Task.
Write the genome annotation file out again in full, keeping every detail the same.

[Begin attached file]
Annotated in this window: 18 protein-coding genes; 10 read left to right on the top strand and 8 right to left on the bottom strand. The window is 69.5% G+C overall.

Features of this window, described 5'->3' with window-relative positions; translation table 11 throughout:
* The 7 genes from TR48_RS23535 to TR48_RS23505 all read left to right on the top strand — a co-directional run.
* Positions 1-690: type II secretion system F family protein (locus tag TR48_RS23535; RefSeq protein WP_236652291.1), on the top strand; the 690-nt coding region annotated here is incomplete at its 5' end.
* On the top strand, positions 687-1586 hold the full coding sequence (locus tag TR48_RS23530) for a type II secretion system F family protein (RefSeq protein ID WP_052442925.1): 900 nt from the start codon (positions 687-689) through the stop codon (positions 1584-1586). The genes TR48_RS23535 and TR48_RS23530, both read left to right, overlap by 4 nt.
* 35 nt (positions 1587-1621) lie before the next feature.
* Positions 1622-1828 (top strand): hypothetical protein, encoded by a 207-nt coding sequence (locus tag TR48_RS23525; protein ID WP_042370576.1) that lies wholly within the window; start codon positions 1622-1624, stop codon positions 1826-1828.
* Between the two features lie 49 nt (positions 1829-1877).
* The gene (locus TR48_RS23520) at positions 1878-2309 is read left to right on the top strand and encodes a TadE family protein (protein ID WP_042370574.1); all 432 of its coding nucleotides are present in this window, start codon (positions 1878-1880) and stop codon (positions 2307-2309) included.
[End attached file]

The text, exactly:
Annotated in this window: 18 protein-coding genes; 10 read left to right on the top strand and 8 right to left on the bottom strand. The window is 69.5% G+C overall.

Features of this window, described 5'->3' with window-relative positions; translation table 11 throughout:
* The 7 genes from TR48_RS23535 to TR48_RS23505 all read left to right on the top strand — a co-directional run.
* Positions 1-690: type II secretion system F family protein (locus tag TR48_RS23535; RefSeq protein WP_236652291.1), on the top strand; the 690-nt coding region annotated here is incomplete at its 5' end.
* On the top strand, positions 687-1586 hold the full coding sequence (locus tag TR48_RS23530) for a type II secretion system F family protein (RefSeq protein ID WP_052442925.1): 900 nt from the start codon (positions 687-689) through the stop codon (positions 1584-1586). The genes TR48_RS23535 and TR48_RS23530, both read left to right, overlap by 4 nt.
* 35 nt (positions 1587-1621) lie before the next feature.
* Positions 1622-1828 (top strand): hypothetical protein, encoded by a 207-nt coding sequence (locus tag TR48_RS23525; protein ID WP_042370576.1) that lies wholly within the window; start codon positions 1622-1624, stop codon positions 1826-1828.
* Between the two features lie 49 nt (positions 1829-1877).
* The gene (locus TR48_RS23520) at positions 1878-2309 is read left to right on the top strand and encodes a TadE family protein (protein ID WP_042370574.1); all 432 of its coding nucleotides are present in this window, start codon (positions 1878-1880) and stop codon (positions 2307-2309) included.